AdvocatusDiaboli makes a good point, and the answer is of course whether it is just a transfer or a sale. Presumably some international banks aside though one would think there are few entities who could or would hold gold both in London and Shanghai.

AdvocatusDiaboli said...

"AdvocatusDiaboli makes a good point, and the answer is of course whether it is just a transfer or a sale."
no, absolutely not.
"The price" is the last ratio fiat and gold had been traded, the last time in the past, bid&ask matched. It might be an indication or suggestion for a (the next) trade in the future.
So what does it leave us with? Let's say, I have 1ton of gold in London and I sell it to some chinese at "current price", who takes it to whereever, why does somebody believe that therefore the price of a future exchange/purchase will be higher? It might be even the opposite, since now, there is a chinese already satisfied by my sale (his purchase), so one buyer less....

Maybe that particular chinese person will be broke next week for whatever reason, desperately seeking a buyer, ready to dumb it at a discount?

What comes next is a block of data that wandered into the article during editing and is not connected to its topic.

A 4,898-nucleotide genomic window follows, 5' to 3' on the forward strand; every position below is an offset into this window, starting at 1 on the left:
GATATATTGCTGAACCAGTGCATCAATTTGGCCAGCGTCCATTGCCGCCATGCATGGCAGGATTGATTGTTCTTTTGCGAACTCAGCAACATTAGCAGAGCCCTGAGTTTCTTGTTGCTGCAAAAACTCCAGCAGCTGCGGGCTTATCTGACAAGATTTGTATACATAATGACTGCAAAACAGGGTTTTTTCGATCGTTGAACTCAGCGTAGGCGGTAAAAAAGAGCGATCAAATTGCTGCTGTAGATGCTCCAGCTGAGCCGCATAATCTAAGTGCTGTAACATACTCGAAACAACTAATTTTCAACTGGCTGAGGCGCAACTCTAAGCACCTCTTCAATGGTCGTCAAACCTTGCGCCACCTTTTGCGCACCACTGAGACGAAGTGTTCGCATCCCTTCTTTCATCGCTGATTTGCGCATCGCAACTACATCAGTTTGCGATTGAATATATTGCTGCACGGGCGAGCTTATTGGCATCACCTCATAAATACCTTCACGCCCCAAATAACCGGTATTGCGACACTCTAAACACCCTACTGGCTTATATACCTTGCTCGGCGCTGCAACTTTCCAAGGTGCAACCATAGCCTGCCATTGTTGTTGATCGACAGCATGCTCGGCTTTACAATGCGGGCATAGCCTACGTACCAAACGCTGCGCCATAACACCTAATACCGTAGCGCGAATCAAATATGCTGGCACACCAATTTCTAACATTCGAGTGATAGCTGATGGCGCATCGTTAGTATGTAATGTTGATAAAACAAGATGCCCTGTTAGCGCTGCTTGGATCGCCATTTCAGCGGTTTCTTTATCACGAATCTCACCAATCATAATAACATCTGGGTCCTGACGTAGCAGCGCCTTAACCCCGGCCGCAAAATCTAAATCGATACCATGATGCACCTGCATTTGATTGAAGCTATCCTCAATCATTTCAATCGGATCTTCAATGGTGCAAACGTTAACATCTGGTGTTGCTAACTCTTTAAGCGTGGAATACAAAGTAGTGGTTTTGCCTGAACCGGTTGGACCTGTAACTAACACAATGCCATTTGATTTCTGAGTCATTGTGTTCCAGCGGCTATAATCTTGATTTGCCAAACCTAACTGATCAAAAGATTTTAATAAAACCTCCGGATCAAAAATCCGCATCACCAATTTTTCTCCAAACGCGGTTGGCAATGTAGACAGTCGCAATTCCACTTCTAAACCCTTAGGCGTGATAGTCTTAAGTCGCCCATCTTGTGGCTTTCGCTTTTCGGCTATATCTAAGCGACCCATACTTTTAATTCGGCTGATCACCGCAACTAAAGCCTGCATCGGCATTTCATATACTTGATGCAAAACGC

So IMHO all the chinese/indian blabalabalabaabbababa Eastward&Down is a bunch of BS of the highest degreee, a typical loser storry of some shoeshine confirmation bias whores.

Anonymous said...

why does somebody believe that therefore the price of a future exchange/purchase will be higher?

Because the gold is hoarded, not traded. Flow is one way as evidenced by the lack of chinese bars in western ETFs, indian net buyers, etc.

Anonymous said...

Seems that the amount of gold In BoE have bee a plain zero for a long time:
Reserves Template in data series form
Bank of England, US $ millions - May-10, Sivu 28

Gold (including swapped or on loan), $ = 0.00
fine ounces, million = 0.00

Other reserve assets = 18,933.76
capital items, etc = 0.00
claims on counterparties
o/a reverse repo transactions = 17,826.56

Total Reserve Assets as per Template = 25,233.12
Total Reserve Assets as per Press Notice = 23,359.92

Total Liabilities as per Press Notice = 23,359.92

http://www.bankofengland.co.uk/statistics/Documents/reserves/2013/dec/tempoutput.pdf

// Rgs Matti, Finland

Bron Suchecki said...

Yes, the UK has no gold reserves, which is different to BoE custodian gold holdings held for other central banks.

Anonymous said...

The UK actually has quite substantial gold reserves - 395t or so from memory - what that shows is the Bank, which for some reason had a small separate reserve, no longer has it.

AdvocatusDiaboli said...

"why does somebody believe that therefore the price of a future exchange/purchase will be higher?